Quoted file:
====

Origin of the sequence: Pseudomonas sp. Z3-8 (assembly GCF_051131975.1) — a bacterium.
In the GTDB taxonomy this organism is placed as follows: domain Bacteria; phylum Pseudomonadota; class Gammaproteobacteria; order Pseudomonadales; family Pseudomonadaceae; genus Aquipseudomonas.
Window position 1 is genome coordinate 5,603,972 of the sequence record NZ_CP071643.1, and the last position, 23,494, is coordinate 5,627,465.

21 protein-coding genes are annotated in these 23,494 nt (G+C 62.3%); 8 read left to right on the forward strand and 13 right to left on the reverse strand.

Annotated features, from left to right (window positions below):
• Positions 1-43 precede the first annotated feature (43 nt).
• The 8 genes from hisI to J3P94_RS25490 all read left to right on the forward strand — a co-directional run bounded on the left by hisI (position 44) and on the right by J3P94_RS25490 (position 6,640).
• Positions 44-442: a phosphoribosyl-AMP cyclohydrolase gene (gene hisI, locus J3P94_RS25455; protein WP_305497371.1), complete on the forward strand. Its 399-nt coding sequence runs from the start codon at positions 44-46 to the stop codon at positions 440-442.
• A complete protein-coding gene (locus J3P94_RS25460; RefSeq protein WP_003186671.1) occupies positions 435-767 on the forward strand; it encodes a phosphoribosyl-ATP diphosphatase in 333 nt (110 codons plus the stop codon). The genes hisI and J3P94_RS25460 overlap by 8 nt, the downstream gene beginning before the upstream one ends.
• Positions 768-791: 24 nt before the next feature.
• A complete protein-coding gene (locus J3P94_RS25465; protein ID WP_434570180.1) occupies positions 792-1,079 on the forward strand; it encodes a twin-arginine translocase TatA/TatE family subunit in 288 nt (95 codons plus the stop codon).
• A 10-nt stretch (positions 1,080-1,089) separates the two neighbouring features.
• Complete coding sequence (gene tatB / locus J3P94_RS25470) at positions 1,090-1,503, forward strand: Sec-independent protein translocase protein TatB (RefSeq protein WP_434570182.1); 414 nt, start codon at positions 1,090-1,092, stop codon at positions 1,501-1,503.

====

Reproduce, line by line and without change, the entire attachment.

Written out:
Origin of the sequence: Pseudomonas sp. Z3-8 (assembly GCF_051131975.1) — a bacterium.
In the GTDB taxonomy this organism is placed as follows: domain Bacteria; phylum Pseudomonadota; class Gammaproteobacteria; order Pseudomonadales; family Pseudomonadaceae; genus Aquipseudomonas.
Window position 1 is genome coordinate 5,603,972 of the sequence record NZ_CP071643.1, and the last position, 23,494, is coordinate 5,627,465.

21 protein-coding genes are annotated in these 23,494 nt (G+C 62.3%); 8 read left to right on the forward strand and 13 right to left on the reverse strand.

Annotated features, from left to right (window positions below):
• Positions 1-43 precede the first annotated feature (43 nt).
• The 8 genes from hisI to J3P94_RS25490 all read left to right on the forward strand — a co-directional run bounded on the left by hisI (position 44) and on the right by J3P94_RS25490 (position 6,640).
• Positions 44-442: a phosphoribosyl-AMP cyclohydrolase gene (gene hisI, locus J3P94_RS25455; protein WP_305497371.1), complete on the forward strand. Its 399-nt coding sequence runs from the start codon at positions 44-46 to the stop codon at positions 440-442.
• A complete protein-coding gene (locus J3P94_RS25460; RefSeq protein WP_003186671.1) occupies positions 435-767 on the forward strand; it encodes a phosphoribosyl-ATP diphosphatase in 333 nt (110 codons plus the stop codon). The genes hisI and J3P94_RS25460 overlap by 8 nt, the downstream gene beginning before the upstream one ends.
• Positions 768-791: 24 nt before the next feature.
• A complete protein-coding gene (locus J3P94_RS25465; protein ID WP_434570180.1) occupies positions 792-1,079 on the forward strand; it encodes a twin-arginine translocase TatA/TatE family subunit in 288 nt (95 codons plus the stop codon).
• A 10-nt stretch (positions 1,080-1,089) separates the two neighbouring features.
• Complete coding sequence (gene tatB / locus J3P94_RS25470) at positions 1,090-1,503, forward strand: Sec-independent protein translocase protein TatB (RefSeq protein WP_434570182.1); 414 nt, start codon at positions 1,090-1,092, stop codon at positions 1,501-1,503.